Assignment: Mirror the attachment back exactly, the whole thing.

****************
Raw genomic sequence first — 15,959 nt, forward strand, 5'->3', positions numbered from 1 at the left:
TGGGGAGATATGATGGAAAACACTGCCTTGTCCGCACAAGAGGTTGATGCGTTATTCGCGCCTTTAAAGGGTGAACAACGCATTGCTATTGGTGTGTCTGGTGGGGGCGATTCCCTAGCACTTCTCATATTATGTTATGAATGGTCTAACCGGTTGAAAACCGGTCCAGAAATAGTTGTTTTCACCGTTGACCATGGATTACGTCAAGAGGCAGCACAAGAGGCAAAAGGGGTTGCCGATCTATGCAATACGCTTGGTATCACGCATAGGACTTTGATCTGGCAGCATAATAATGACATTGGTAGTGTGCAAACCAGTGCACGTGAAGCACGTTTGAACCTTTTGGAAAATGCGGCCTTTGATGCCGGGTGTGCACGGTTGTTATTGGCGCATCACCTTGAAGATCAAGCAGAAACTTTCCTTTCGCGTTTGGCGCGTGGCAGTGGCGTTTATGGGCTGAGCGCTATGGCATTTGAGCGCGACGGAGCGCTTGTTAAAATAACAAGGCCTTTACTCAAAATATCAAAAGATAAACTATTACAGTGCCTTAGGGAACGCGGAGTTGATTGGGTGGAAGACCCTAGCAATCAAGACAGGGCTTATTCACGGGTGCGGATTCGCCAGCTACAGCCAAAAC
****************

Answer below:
Raw genomic sequence first — 15,959 nt, forward strand, 5'->3', positions numbered from 1 at the left:
TGGGGAGATATGATGGAAAACACTGCCTTGTCCGCACAAGAGGTTGATGCGTTATTCGCGCCTTTAAAGGGTGAACAACGCATTGCTATTGGTGTGTCTGGTGGGGGCGATTCCCTAGCACTTCTCATATTATGTTATGAATGGTCTAACCGGTTGAAAACCGGTCCAGAAATAGTTGTTTTCACCGTTGACCATGGATTACGTCAAGAGGCAGCACAAGAGGCAAAAGGGGTTGCCGATCTATGCAATACGCTTGGTATCACGCATAGGACTTTGATCTGGCAGCATAATAATGACATTGGTAGTGTGCAAACCAGTGCACGTGAAGCACGTTTGAACCTTTTGGAAAATGCGGCCTTTGATGCCGGGTGTGCACGGTTGTTATTGGCGCATCACCTTGAAGATCAAGCAGAAACTTTCCTTTCGCGTTTGGCGCGTGGCAGTGGCGTTTATGGGCTGAGCGCTATGGCATTTGAGCGCGACGGAGCGCTTGTTAAAATAACAAGGCCTTTACTCAAAATATCAAAAGATAAACTATTACAGTGCCTTAGGGAACGCGGAGTTGATTGGGTGGAAGACCCTAGCAATCAAGACAGGGCTTATTCACGGGTGCGGATTCGCCAGCTACAGCCAAAAC